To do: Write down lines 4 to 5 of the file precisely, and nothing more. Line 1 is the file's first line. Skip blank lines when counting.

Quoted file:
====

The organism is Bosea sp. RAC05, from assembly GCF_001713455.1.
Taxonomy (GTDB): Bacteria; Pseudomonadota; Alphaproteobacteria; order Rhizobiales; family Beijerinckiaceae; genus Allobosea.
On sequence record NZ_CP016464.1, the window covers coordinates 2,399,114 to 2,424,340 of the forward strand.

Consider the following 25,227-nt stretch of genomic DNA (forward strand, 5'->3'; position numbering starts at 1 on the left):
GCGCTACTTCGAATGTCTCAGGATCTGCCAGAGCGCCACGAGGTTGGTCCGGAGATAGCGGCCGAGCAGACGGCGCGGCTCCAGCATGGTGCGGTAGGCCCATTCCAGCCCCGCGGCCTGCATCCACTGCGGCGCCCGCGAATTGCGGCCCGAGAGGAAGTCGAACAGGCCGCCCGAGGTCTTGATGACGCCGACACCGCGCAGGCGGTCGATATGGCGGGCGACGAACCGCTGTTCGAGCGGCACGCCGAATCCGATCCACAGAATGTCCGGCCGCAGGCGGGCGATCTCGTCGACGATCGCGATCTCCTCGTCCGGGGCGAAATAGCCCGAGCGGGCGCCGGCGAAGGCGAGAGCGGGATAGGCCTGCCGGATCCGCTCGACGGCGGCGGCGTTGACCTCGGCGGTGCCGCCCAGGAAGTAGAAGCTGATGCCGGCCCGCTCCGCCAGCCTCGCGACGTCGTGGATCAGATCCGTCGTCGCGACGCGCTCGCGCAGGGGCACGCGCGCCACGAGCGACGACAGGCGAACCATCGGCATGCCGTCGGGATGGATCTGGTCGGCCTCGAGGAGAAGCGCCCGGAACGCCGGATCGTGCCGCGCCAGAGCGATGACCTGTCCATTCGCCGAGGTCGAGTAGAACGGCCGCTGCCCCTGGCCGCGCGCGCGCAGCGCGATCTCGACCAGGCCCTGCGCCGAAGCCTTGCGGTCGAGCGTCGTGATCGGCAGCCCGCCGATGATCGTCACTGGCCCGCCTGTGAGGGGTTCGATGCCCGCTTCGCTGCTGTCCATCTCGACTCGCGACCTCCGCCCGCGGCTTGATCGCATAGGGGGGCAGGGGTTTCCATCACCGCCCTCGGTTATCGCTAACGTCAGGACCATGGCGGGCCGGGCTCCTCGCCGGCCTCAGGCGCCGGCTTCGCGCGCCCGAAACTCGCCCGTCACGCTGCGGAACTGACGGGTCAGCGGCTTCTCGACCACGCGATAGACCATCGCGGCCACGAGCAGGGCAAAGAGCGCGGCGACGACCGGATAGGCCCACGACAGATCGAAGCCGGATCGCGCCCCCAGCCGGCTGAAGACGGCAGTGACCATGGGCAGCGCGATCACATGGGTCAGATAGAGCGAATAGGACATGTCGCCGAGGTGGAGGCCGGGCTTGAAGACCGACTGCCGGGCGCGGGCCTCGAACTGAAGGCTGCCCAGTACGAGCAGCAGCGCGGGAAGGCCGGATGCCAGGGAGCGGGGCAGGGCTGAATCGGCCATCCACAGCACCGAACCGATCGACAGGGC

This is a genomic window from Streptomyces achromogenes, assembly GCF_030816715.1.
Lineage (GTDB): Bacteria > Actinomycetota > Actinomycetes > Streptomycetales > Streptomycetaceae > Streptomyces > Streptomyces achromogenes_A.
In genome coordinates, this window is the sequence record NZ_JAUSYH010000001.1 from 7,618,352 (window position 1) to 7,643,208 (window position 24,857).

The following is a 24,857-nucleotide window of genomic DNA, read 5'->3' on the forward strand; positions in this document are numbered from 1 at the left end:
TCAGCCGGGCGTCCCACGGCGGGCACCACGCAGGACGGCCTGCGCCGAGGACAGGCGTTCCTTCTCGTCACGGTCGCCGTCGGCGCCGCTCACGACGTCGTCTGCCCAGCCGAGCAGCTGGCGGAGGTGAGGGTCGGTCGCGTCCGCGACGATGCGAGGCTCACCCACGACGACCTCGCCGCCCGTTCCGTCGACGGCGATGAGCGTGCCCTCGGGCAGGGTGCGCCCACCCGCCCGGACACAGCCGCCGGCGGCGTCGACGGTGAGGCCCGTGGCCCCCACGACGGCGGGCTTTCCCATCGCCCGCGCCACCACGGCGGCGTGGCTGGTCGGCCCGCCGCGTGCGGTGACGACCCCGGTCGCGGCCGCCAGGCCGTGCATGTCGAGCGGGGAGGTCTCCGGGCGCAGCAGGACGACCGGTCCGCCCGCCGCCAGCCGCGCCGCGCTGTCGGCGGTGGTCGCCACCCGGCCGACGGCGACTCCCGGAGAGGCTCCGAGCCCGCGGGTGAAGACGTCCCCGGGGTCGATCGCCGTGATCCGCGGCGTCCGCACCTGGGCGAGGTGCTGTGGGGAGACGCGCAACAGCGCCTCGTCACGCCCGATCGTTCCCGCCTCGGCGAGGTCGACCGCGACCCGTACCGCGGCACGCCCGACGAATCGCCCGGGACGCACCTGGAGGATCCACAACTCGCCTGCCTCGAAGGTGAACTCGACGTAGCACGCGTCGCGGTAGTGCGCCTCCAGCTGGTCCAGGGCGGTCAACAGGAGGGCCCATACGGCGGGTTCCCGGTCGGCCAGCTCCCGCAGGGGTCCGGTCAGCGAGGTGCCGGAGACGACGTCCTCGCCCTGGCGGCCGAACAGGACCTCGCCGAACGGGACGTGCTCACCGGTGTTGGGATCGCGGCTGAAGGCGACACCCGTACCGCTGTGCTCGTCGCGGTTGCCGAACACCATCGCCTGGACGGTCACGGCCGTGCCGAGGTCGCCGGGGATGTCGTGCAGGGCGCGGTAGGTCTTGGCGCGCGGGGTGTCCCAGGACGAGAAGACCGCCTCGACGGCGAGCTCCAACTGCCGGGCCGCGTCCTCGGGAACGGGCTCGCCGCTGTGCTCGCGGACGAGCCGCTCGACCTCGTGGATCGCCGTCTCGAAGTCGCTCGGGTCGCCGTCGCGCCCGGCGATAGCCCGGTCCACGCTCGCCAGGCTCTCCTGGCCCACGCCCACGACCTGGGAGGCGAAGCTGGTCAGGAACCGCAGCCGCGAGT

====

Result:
Consider the following 25,227-nt stretch of genomic DNA (forward strand, 5'->3'; position numbering starts at 1 on the left):
GCGCTACTTCGAATGTCTCAGGATCTGCCAGAGCGCCACGAGGTTGGTCCGGAGATAGCGGCCGAGCAGACGGCGCGGCTCCAGCATGGTGCGGTAGGCCCATTCCAGCCCCGCGGCCTGCATCCACTGCGGCGCCCGCGAATTGCGGCCCGAGAGGAAGTCGAACAGGCCGCCCGAGGTCTTGATGACGCCGACACCGCGCAGGCGGTCGATATGGCGGGCGACGAACCGCTGTTCGAGCGGCACGCCGAATCCGATCCACAGAATGTCCGGCCGCAGGCGGGCGATCTCGTCGACGATCGCGATCTCCTCGTCCGGGGCGAAATAGCCCGAGCGGGCGCCGGCGAAGGCGAGAGCGGGATAGGCCTGCCGGATCCGCTCGACGGCGGCGGCGTTGACCTCGGCGGTGCCGCCCAGGAAGTAGAAGCTGATGCCGGCCCGCTCCGCCAGCCTCGCGACGTCGTGGATCAGATCCGTCGTCGCGACGCGCTCGCGCAGGGGCACGCGCGCCACGAGCGACGACAGGCGAACCATCGGCATGCCGTCGGGATGGATCTGGTCGGCCTCGAGGAGAAGCGCCCGGAACGCCGGATCGTGCCGCGCCAGAGCGATGACCTGTCCATTCGCCGAGGTCGAGTAGAACGGCCGCTGCCCCTGGCCGCGCGCGCGCAGCGCGATCTCGACCAGGCCCTGCGCCGAAGCCTTGCGGTCGAGCGTCGTGATCGGCAGCCCGCCGATGATCGTCACTGGCCCGCCTGTGAGGGGTTCGATGCCCGCTTCGCTGCTGTCCATCTCGACTCGCGACCTCCGCCCGCGGCTTGATCGCATAGGGGGGCAGGGGTTTCCATCACCGCCCTCGGTTATCGCTAACGTCAGGACCATGGCGGGCCGGGCTCCTCGCCGGCCTCAGGCGCCGGCTTCGCGCGCCCGAAACTCGCCCGTCACGCTGCGGAACTGACGGGTCAGCGGCTTCTCGACCACGCGATAGACCATCGCGGCCACGAGCAGGGCAAAGAGCGCGGCGACGACCGGATAGGCCCACGACAGATCGAAGCCGGATCGCGCCCCCAGCCGGCTGAAGACGGCAGTGACCATGGGCAGCGCGATCACATGGGTCAGATAGAGCGAATAGGACATGTCGCCGAGGTGGAGGCCGGGCTTGAAGACCGACTGCCGGGCGCGGGCCTCGAACTGAAGGCTGCCCAGTACGAGCAGCAGCGCGGGAAGGCCGGATGCCAGGGAGCGGGGCAGGGCTGAATCGGCCATCCACAGCACCGAACCGATCGACAGGGC